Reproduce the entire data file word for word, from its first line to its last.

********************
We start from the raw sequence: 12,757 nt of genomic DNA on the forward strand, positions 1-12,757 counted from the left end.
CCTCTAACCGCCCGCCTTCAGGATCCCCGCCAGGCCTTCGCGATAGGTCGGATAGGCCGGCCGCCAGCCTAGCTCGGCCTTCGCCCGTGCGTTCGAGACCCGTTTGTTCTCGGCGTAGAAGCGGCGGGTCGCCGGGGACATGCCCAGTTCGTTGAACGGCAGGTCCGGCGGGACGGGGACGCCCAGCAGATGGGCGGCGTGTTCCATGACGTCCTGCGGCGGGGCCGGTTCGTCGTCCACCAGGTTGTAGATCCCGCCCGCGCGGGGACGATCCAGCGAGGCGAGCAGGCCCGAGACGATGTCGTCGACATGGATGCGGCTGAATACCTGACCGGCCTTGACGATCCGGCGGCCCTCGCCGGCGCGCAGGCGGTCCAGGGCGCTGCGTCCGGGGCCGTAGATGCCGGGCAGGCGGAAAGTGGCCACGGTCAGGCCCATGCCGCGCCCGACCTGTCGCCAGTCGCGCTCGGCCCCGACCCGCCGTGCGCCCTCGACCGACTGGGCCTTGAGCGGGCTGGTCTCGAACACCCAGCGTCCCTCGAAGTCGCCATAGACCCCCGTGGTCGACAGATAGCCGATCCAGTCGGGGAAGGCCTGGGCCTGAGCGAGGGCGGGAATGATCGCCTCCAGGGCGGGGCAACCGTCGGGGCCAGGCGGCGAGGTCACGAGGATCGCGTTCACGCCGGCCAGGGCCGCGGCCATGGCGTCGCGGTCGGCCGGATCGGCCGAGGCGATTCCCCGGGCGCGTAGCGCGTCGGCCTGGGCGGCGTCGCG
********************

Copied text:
We start from the raw sequence: 12,757 nt of genomic DNA on the forward strand, positions 1-12,757 counted from the left end.
CCTCTAACCGCCCGCCTTCAGGATCCCCGCCAGGCCTTCGCGATAGGTCGGATAGGCCGGCCGCCAGCCTAGCTCGGCCTTCGCCCGTGCGTTCGAGACCCGTTTGTTCTCGGCGTAGAAGCGGCGGGTCGCCGGGGACATGCCCAGTTCGTTGAACGGCAGGTCCGGCGGGACGGGGACGCCCAGCAGATGGGCGGCGTGTTCCATGACGTCCTGCGGCGGGGCCGGTTCGTCGTCCACCAGGTTGTAGATCCCGCCCGCGCGGGGACGATCCAGCGAGGCGAGCAGGCCCGAGACGATGTCGTCGACATGGATGCGGCTGAATACCTGACCGGCCTTGACGATCCGGCGGCCCTCGCCGGCGCGCAGGCGGTCCAGGGCGCTGCGTCCGGGGCCGTAGATGCCGGGCAGGCGGAAAGTGGCCACGGTCAGGCCCATGCCGCGCCCGACCTGTCGCCAGTCGCGCTCGGCCCCGACCCGCCGTGCGCCCTCGACCGACTGGGCCTTGAGCGGGCTGGTCTCGAACACCCAGCGTCCCTCGAAGTCGCCATAGACCCCCGTGGTCGACAGATAGCCGATCCAGTCGGGGAAGGCCTGGGCCTGAGCGAGGGCGGGAATGATCGCCTCCAGGGCGGGGCAACCGTCGGGGCCAGGCGGCGAGGTCACGAGGATCGCGTTCACGCCGGCCAGGGCCGCGGCCATGGCGTCGCGGTCGGCCGGATCGGCCGAGGCGATTCCCCGGGCGCGTAGCGCGTCGGCCTGGGCGGCGTCGCG